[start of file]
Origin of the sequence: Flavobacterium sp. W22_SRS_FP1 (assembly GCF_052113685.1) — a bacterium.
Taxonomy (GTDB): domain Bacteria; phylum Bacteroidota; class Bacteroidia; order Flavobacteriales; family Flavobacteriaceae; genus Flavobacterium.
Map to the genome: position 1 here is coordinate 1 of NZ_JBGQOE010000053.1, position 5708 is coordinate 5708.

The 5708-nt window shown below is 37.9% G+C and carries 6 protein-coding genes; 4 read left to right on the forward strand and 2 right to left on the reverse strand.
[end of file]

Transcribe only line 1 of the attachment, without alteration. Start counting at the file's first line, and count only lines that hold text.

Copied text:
Origin of the sequence: Flavobacterium sp. W22_SRS_FP1 (assembly GCF_052113685.1) — a bacterium.